You can and should rush art – By @eudaimonicr

By Rachael Simoes


You can and should rush art


At long last, children, I have found a way to create effectively. This technique will solve all of your problems. No more painful explaining why your partner’s idea is terrible as soon as it comes out of their mouth. Nor not seeing what could possibly be wrong in your very flawed idea until you present it and the mentors tear you a new one in front of everyone. The former days have passed away.


Here we are, honies. Is this the first SCAB about Six Hat thinking? I wouldn’t know. I don’t read others’ SCABs. I have better things to be doing with my life than learning from and finding solidarity in my peers. Anyway, for all of my future fans who are reading this because you want to be inspired by my early work, here is a lil sum on Six Hats.


You want to start with the blue hat, so you can layout what other hat’s you’re going to put on in what order. I find it helpful to end on it too, to organise all of the ideas, feelings, and questions that came off the session. At the end, I’d list everything I need to research (usually already in the list in the white hat, sometimes jotted around the place if a question comes to mind while wearing another hat) and make another list of all of the creative executions we thought of. These creative executions tend to be more thought-through than ones I make while recklessly scamping because they’ve been through the black and red hat too. The longest I’ll wear at hat is for 10 minutes and I’ll always set a timer. I only ever do 10 minutes for green hat, and 7-3 minutes for the rest. Six Hat sessions can/should be 20-40 minutes long. You’ll be surprised how much you can think of in that time.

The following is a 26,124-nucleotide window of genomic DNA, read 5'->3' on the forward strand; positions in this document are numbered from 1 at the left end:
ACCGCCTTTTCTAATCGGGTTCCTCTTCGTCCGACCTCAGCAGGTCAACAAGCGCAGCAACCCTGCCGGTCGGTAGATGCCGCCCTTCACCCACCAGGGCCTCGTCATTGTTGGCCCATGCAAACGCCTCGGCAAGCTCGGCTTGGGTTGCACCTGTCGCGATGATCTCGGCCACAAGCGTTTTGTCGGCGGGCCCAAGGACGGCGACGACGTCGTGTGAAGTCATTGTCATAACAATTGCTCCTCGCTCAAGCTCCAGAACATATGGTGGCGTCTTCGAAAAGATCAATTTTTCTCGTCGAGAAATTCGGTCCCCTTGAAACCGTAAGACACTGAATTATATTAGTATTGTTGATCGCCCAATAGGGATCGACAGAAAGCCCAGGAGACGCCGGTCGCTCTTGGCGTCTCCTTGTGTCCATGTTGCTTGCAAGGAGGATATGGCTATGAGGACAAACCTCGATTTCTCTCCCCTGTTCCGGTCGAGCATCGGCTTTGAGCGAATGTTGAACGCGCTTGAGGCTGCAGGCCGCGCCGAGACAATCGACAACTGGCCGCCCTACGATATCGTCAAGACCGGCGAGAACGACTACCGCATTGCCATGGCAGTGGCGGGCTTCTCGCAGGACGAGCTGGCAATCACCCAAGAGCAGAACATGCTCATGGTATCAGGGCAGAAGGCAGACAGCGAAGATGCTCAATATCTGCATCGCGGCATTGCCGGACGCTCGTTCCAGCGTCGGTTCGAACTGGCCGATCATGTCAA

It’s important that I mention Six Hat’s work best when you have a route. It doesn’t have to be perfect, just a solid backbone in the strategy. It’s not really for art direction or copywriting either. Or at least I don’t use it for that. Stuff like poster ideas and straplines I like to create piles of to get to the right one. 


The importance of Six Hats is to take a critical and freely creative approach to your work that you naturally don’t. We’re all stuck in one or two of those hats constantly and don’t come out of it, putting our work at risk of developing very slowly and painfully. For example, I’m usually in green and black hat when I make work. This sucks because instead of coming up with multiple ideas, my partner or I will say one and I’ll pick at it until it dies. A bit like my love life. I also rarely ever put on the white hat to consider doing research, or red hat to consider what my gut be really feeling about our idea. Now, we put all of the ideas out in the green hat, then when it gets to the black hat and the red hat we say everything that does and doesn’t sit right.


So, my juicy caterpillars, organise your creative time. Set an uninterrupted 30-minute slot. I can’t wait to organised my days at SCA like this so I can, by the grace of God, feel less stressed about deadlines. I also want to try it on all of my scripts that I started but never finished because, although they have a good story, I felt there was something wrong but didn’t know how to go about it. Anyway, au revoir and happy Hatting.

Related SCABs

Go back

Student Application

  • Fill out the Application Form below to be a part of our next Award-Winning intake.

  • MM slash DD slash YYYY